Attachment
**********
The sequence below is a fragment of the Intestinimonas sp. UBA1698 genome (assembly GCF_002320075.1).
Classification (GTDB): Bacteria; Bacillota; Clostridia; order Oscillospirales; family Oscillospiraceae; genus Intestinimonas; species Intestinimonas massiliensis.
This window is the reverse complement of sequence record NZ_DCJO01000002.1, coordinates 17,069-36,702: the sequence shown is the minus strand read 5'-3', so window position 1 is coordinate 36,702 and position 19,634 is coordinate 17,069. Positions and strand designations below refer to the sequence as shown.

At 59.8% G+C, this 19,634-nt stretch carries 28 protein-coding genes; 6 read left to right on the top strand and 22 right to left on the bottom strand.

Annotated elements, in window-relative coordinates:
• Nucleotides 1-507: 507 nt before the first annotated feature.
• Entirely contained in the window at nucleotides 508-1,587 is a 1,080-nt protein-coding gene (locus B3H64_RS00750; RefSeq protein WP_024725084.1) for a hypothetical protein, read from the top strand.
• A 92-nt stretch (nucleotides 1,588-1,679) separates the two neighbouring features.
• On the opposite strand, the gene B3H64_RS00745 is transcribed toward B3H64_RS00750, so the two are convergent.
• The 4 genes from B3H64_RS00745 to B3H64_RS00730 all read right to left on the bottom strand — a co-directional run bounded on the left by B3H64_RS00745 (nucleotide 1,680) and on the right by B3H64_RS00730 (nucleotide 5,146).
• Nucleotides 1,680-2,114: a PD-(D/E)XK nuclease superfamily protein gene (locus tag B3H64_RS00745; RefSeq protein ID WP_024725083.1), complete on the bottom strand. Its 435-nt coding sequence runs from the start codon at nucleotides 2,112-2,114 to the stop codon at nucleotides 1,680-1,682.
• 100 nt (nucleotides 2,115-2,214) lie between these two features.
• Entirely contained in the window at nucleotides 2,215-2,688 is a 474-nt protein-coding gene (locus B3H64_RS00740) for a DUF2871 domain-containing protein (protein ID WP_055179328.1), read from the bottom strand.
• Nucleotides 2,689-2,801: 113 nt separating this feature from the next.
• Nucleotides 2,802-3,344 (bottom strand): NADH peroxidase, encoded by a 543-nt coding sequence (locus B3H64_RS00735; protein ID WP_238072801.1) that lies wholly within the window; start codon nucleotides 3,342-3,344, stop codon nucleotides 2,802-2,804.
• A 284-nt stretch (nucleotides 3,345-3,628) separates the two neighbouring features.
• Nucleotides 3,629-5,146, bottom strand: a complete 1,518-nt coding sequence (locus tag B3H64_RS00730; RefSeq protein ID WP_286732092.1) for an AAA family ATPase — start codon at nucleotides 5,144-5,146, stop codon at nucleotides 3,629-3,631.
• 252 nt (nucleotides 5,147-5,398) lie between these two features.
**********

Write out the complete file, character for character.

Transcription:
The sequence below is a fragment of the Intestinimonas sp. UBA1698 genome (assembly GCF_002320075.1).
Classification (GTDB): Bacteria; Bacillota; Clostridia; order Oscillospirales; family Oscillospiraceae; genus Intestinimonas; species Intestinimonas massiliensis.
This window is the reverse complement of sequence record NZ_DCJO01000002.1, coordinates 17,069-36,702: the sequence shown is the minus strand read 5'-3', so window position 1 is coordinate 36,702 and position 19,634 is coordinate 17,069. Positions and strand designations below refer to the sequence as shown.

At 59.8% G+C, this 19,634-nt stretch carries 28 protein-coding genes; 6 read left to right on the top strand and 22 right to left on the bottom strand.

Annotated elements, in window-relative coordinates:
• Nucleotides 1-507: 507 nt before the first annotated feature.
• Entirely contained in the window at nucleotides 508-1,587 is a 1,080-nt protein-coding gene (locus B3H64_RS00750; RefSeq protein WP_024725084.1) for a hypothetical protein, read from the top strand.
• A 92-nt stretch (nucleotides 1,588-1,679) separates the two neighbouring features.
• On the opposite strand, the gene B3H64_RS00745 is transcribed toward B3H64_RS00750, so the two are convergent.
• The 4 genes from B3H64_RS00745 to B3H64_RS00730 all read right to left on the bottom strand — a co-directional run bounded on the left by B3H64_RS00745 (nucleotide 1,680) and on the right by B3H64_RS00730 (nucleotide 5,146).
• Nucleotides 1,680-2,114: a PD-(D/E)XK nuclease superfamily protein gene (locus tag B3H64_RS00745; RefSeq protein ID WP_024725083.1), complete on the bottom strand. Its 435-nt coding sequence runs from the start codon at nucleotides 2,112-2,114 to the stop codon at nucleotides 1,680-1,682.
• 100 nt (nucleotides 2,115-2,214) lie between these two features.
• Entirely contained in the window at nucleotides 2,215-2,688 is a 474-nt protein-coding gene (locus B3H64_RS00740) for a DUF2871 domain-containing protein (protein ID WP_055179328.1), read from the bottom strand.
• Nucleotides 2,689-2,801: 113 nt separating this feature from the next.
• Nucleotides 2,802-3,344 (bottom strand): NADH peroxidase, encoded by a 543-nt coding sequence (locus B3H64_RS00735; protein ID WP_238072801.1) that lies wholly within the window; start codon nucleotides 3,342-3,344, stop codon nucleotides 2,802-2,804.
• A 284-nt stretch (nucleotides 3,345-3,628) separates the two neighbouring features.
• Nucleotides 3,629-5,146, bottom strand: a complete 1,518-nt coding sequence (locus tag B3H64_RS00730; RefSeq protein ID WP_286732092.1) for an AAA family ATPase — start codon at nucleotides 5,144-5,146, stop codon at nucleotides 3,629-3,631.
• 252 nt (nucleotides 5,147-5,398) lie between these two features.